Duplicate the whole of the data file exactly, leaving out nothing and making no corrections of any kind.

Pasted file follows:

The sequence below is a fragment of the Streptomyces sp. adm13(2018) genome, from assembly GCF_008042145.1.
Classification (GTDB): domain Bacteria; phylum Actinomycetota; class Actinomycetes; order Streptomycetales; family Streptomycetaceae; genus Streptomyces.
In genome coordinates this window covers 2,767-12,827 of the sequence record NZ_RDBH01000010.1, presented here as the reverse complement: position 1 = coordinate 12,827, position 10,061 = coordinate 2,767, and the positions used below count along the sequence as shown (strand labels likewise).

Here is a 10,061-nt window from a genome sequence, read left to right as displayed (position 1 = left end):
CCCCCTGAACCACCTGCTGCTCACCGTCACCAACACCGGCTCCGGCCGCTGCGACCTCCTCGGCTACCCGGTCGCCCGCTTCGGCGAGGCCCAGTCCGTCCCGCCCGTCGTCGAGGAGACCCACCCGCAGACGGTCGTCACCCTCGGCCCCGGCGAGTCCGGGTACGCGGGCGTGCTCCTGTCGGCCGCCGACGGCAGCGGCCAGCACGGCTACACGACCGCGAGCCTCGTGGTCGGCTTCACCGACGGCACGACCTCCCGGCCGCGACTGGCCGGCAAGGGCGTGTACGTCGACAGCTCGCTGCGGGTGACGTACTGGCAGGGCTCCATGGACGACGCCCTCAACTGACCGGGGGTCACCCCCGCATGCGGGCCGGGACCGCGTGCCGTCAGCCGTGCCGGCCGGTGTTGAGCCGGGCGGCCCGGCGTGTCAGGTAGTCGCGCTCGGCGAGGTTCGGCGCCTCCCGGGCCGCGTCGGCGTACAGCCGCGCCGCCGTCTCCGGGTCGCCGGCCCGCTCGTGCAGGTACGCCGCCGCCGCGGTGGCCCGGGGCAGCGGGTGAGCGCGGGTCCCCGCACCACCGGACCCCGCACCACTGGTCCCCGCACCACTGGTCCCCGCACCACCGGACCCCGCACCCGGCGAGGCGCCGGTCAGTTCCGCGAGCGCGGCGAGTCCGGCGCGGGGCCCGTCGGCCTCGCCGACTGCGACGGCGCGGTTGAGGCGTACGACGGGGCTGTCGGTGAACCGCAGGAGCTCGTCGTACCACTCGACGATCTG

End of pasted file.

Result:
The sequence below is a fragment of the Streptomyces sp. adm13(2018) genome, from assembly GCF_008042145.1.
Classification (GTDB): domain Bacteria; phylum Actinomycetota; class Actinomycetes; order Streptomycetales; family Streptomycetaceae; genus Streptomyces.
In genome coordinates this window covers 2,767-12,827 of the sequence record NZ_RDBH01000010.1, presented here as the reverse complement: position 1 = coordinate 12,827, position 10,061 = coordinate 2,767, and the positions used below count along the sequence as shown (strand labels likewise).

Here is a 10,061-nt window from a genome sequence, read left to right as displayed (position 1 = left end):
CCCCCTGAACCACCTGCTGCTCACCGTCACCAACACCGGCTCCGGCCGCTGCGACCTCCTCGGCTACCCGGTCGCCCGCTTCGGCGAGGCCCAGTCCGTCCCGCCCGTCGTCGAGGAGACCCACCCGCAGACGGTCGTCACCCTCGGCCCCGGCGAGTCCGGGTACGCGGGCGTGCTCCTGTCGGCCGCCGACGGCAGCGGCCAGCACGGCTACACGACCGCGAGCCTCGTGGTCGGCTTCACCGACGGCACGACCTCCCGGCCGCGACTGGCCGGCAAGGGCGTGTACGTCGACAGCTCGCTGCGGGTGACGTACTGGCAGGGCTCCATGGACGACGCCCTCAACTGACCGGGGGTCACCCCCGCATGCGGGCCGGGACCGCGTGCCGTCAGCCGTGCCGGCCGGTGTTGAGCCGGGCGGCCCGGCGTGTCAGGTAGTCGCGCTCGGCGAGGTTCGGCGCCTCCCGGGCCGCGTCGGCGTACAGCCGCGCCGCCGTCTCCGGGTCGCCGGCCCGCTCGTGCAGGTACGCCGCCGCCGCGGTGGCCCGGGGCAGCGGGTGAGCGCGGGTCCCCGCACCACCGGACCCCGCACCACTGGTCCCCGCACCACTGGTCCCCGCACCACCGGACCCCGCACCCGGCGAGGCGCCGGTCAGTTCCGCGAGCGCGGCGAGTCCGGCGCGGGGCCCGTCGGCCTCGCCGACTGCGACGGCGCGGTTGAGGCGTACGACGGGGCTGTCGGTGAACCGCAGGAGCTCGTCGTACCACTCGACGATCTG